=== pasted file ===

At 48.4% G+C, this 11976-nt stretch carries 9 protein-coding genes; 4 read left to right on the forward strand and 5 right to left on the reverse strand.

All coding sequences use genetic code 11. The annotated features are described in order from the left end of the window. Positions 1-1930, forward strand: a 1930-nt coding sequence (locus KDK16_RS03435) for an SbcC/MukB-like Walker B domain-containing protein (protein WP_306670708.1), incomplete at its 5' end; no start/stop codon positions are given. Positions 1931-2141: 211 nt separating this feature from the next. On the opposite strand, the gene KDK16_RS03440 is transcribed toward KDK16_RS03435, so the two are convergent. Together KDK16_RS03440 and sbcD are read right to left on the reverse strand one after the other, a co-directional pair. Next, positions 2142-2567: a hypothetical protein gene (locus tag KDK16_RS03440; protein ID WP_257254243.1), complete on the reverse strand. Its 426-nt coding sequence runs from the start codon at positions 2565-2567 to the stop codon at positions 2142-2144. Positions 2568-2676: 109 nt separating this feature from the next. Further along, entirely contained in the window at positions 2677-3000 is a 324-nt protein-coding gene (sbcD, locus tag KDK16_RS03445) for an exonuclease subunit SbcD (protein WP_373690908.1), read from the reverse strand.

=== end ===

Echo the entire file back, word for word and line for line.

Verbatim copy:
At 48.4% G+C, this 11976-nt stretch carries 9 protein-coding genes; 4 read left to right on the forward strand and 5 right to left on the reverse strand.

All coding sequences use genetic code 11. The annotated features are described in order from the left end of the window. Positions 1-1930, forward strand: a 1930-nt coding sequence (locus KDK16_RS03435) for an SbcC/MukB-like Walker B domain-containing protein (protein WP_306670708.1), incomplete at its 5' end; no start/stop codon positions are given. Positions 1931-2141: 211 nt separating this feature from the next. On the opposite strand, the gene KDK16_RS03440 is transcribed toward KDK16_RS03435, so the two are convergent. Together KDK16_RS03440 and sbcD are read right to left on the reverse strand one after the other, a co-directional pair. Next, positions 2142-2567: a hypothetical protein gene (locus tag KDK16_RS03440; protein ID WP_257254243.1), complete on the reverse strand. Its 426-nt coding sequence runs from the start codon at positions 2565-2567 to the stop codon at positions 2142-2144. Positions 2568-2676: 109 nt separating this feature from the next. Further along, entirely contained in the window at positions 2677-3000 is a 324-nt protein-coding gene (sbcD, locus tag KDK16_RS03445) for an exonuclease subunit SbcD (protein WP_373690908.1), read from the reverse strand.